Parks and Recreation really gets it right in this episode. Ron says, “it’s art – anything is anything.” And if you’ve been to an art gallery or museum any time in the past 100 years, you’d find this to be at least a little bit true.
It started all the way back at the turn of the 20th century. Marcel Duchamp was making “readymades” — random items that gain meaning with a little bit of artist attention (which I consider to be kind of a lazy way to comment on consumer culture). Now Ai Weiwei takes pictures of himself flipping off scenery, and extended videos of a dude smoking a cigarette are the things that make it into museums – the best of the best.
|‘The Black Square’, by Kazimir Malevitch (1915)
Art used to be 100% representation, then once we mastered that, artists began giving their own interpretations, and then the invention of the camera just opened up a whole wild world of possibility and ambiguity. Technology has made everything possible, at least in terms of representation, so now it’s all about ideas. Since art has been made for thousands and thousands of years now, I feel like the art world is scared of running out of new ideas, so anything that’s original is good because most of the time it can literally mean anything.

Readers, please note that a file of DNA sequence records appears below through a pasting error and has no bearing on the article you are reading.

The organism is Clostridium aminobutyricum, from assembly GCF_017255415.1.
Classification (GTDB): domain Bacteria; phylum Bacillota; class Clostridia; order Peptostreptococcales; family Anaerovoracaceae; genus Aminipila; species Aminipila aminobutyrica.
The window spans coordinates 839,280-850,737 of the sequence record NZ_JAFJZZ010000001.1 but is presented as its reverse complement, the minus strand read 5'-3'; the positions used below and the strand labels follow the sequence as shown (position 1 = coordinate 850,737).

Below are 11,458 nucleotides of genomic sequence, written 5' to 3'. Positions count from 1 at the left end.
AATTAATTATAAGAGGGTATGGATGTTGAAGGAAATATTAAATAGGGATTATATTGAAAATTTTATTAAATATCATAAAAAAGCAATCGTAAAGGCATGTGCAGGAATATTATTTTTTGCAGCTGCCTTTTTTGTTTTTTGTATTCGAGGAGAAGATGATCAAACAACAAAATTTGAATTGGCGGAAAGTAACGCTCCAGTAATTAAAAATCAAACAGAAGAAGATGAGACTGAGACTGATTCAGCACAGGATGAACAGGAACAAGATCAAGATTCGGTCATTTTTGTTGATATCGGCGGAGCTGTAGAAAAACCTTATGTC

Ambiguity is favored and not questioned.
The problem is a fundamental disagreement about the purpose of art – if you have different ideas about what it’s supposed to accomplish, everything will be totally out of whack when you go to figure out whether or not it’s been successful. Some people think that this whole idea-only standard implies open-mindedness, but I disagree.
|“The Persistence of Memory,” by Salvador Dali, 1931
^all about the ideas
To me, the best art is cyclical – where it can go is the same place as where it comes from. It started as a spark that the artist grew into a concept and finally a canvas, and as you see it for the first time you’re able to see the idea as the artist developed it, until you finally found the spark where the work began. And the best part about art is the enormous chance of accidents – slight ambiguities that open up whole other realms and worlds of interpretations – a license that I think was taken advantage of.
At the very least good art has to be about something. It has to start somewhere and have a basis in some sort of concept, even if that concept is something as vague as the death of the American dream or the feeling of pain. Since art is something created for looking at, it doesn’t hurt if it’s beautiful too – and there are others who think that art is just there to look pretty. My favorites somehow find a perfect combination of aesthetics and idea that make for the most powerful pieces.
|Michelangelo’s ‘Creation of Adam’ (1511, fresco)
found here – my perfect blend of beauty and concept
“It does look sad, kind of. I’m sorry for stepping on you, Floor.” -Andy